This study explores the final state attained by late L2 learners; in particular we argue that L1 grammar (i.e., L1 I-language) does not constitute such a steady state. Related to this question is the nature of adult L2 learners, for which we argue that late L2 learners are basically conservative, which accounts for the fact that their L2 I-language is a subset of the native speakers' I-language. Two English constructions are examined: resultatives (Mary painted the house red) and depictives (John ate the meat raw). 12 Mandarin speakers of English and 12 native English speakers participated in the study, whose knowledge of the English resultatives and depictives was measured via a Guided Production (GP) task and a Grammaticality Judgment (GJ) task. The data were analyzed within DM (Distributed Morphology, Halle and Marantz 1993; Marantz 1997). The results indicate that the I-language developed by the non-native speakers resemble that attained by the controls, although the two groups differ in their performance systems, and such a difference can be systematically attributed to the effects of what we call the Relativized L1 Transfer Condition (RTL1C). This study signifies the import to differentiate I-language from E-language in the generative L2 research.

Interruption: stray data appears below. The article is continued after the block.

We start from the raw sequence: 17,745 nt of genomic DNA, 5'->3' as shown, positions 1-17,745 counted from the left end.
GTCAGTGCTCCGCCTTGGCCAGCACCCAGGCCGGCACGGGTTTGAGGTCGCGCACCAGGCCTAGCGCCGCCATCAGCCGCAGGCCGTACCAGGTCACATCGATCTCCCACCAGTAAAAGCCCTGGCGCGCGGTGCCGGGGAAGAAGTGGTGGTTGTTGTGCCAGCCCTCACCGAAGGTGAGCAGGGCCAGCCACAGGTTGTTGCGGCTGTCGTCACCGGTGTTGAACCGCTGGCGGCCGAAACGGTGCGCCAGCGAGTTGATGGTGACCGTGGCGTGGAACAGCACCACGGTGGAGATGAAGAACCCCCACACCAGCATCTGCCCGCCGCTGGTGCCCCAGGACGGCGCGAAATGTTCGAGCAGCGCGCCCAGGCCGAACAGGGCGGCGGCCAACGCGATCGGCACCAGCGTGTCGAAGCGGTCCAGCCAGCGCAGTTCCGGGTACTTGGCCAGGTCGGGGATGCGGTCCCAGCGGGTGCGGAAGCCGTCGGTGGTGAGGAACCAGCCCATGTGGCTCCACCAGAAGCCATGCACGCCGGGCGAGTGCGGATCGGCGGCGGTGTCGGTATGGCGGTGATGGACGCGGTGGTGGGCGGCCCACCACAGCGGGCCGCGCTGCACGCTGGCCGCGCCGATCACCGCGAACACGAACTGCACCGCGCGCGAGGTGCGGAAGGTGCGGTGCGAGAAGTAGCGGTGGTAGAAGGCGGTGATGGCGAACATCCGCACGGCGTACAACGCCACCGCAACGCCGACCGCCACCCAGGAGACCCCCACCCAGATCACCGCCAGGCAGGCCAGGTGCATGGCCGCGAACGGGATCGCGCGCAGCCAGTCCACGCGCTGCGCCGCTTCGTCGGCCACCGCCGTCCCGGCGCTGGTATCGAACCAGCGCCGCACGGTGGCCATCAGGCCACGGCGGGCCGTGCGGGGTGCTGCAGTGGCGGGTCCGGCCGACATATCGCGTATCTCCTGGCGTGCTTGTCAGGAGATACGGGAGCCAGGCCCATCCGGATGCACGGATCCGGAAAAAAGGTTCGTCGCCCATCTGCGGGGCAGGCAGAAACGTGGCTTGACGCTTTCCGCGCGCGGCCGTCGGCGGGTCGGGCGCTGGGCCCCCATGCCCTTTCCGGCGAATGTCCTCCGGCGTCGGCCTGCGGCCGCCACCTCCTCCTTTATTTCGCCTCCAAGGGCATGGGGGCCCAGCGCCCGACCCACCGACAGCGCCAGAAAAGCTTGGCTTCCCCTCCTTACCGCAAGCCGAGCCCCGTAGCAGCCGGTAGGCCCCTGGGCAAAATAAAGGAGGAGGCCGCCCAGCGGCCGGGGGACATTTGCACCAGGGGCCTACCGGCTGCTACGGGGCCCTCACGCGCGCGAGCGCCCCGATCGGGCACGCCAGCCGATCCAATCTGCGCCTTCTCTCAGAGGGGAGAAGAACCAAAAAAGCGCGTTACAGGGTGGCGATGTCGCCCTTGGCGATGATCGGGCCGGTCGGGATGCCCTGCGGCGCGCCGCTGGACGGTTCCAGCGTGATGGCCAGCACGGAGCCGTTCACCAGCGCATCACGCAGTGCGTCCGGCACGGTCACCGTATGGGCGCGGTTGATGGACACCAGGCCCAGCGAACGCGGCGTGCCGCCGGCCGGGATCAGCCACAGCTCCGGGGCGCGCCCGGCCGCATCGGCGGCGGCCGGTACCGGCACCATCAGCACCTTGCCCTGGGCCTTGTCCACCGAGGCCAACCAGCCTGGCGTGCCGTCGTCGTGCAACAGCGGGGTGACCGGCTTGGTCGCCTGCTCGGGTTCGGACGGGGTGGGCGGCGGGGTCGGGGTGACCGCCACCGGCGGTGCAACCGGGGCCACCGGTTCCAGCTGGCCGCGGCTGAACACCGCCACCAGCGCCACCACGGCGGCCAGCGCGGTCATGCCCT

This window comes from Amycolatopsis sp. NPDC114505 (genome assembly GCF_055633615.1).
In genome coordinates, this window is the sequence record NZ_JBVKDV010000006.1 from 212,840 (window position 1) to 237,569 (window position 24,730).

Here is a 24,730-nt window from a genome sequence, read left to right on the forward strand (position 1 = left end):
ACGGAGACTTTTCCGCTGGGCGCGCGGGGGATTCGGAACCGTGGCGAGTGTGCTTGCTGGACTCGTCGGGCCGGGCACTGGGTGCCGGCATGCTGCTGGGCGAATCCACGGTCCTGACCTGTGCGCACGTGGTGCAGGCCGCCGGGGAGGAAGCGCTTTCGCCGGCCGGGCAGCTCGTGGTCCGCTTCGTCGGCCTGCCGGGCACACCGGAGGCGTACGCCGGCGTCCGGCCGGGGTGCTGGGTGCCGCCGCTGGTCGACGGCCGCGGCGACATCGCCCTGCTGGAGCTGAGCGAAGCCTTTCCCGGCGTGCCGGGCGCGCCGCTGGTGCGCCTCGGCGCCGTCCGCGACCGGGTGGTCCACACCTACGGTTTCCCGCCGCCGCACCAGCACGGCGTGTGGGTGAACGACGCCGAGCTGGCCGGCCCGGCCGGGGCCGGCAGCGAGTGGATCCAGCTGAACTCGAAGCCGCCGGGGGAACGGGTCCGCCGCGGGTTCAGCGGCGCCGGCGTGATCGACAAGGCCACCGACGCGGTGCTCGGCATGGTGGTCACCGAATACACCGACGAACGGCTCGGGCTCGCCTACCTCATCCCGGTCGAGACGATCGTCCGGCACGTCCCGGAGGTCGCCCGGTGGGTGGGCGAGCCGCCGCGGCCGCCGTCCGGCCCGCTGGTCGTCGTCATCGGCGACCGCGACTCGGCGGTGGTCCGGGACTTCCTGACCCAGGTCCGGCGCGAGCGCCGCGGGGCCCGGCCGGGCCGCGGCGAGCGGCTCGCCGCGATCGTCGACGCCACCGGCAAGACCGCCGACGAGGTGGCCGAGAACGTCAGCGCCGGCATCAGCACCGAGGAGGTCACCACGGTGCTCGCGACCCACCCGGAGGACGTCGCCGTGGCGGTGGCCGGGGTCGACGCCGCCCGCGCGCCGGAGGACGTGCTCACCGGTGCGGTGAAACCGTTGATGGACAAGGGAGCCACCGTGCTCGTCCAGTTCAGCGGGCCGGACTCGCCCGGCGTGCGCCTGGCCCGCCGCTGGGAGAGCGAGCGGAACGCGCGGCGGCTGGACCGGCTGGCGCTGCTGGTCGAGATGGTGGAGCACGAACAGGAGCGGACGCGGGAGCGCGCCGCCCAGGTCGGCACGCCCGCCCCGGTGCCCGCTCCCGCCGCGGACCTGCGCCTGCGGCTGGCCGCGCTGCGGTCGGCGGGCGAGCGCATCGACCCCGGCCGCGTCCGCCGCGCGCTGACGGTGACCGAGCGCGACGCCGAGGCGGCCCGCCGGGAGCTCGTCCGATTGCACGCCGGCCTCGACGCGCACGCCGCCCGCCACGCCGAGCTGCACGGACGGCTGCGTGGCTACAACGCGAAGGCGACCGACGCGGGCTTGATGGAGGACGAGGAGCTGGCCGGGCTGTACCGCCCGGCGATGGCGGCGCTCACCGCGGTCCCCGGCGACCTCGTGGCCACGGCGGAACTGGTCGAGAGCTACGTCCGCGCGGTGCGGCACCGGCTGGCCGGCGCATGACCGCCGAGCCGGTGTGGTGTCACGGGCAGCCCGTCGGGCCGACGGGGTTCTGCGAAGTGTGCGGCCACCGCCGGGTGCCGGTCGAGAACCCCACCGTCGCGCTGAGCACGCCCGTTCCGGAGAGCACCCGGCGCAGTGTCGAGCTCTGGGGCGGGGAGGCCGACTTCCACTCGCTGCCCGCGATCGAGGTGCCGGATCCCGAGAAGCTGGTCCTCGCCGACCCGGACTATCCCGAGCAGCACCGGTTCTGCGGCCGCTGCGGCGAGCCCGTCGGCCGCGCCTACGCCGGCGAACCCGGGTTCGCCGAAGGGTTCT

Proceedings of the 6th Generative Approaches to Second Language Acquisition Conference (GASLA 2002): L2 Links
edited by Juana M. Liceras, Helmut Zobl, and Helen Goodluck
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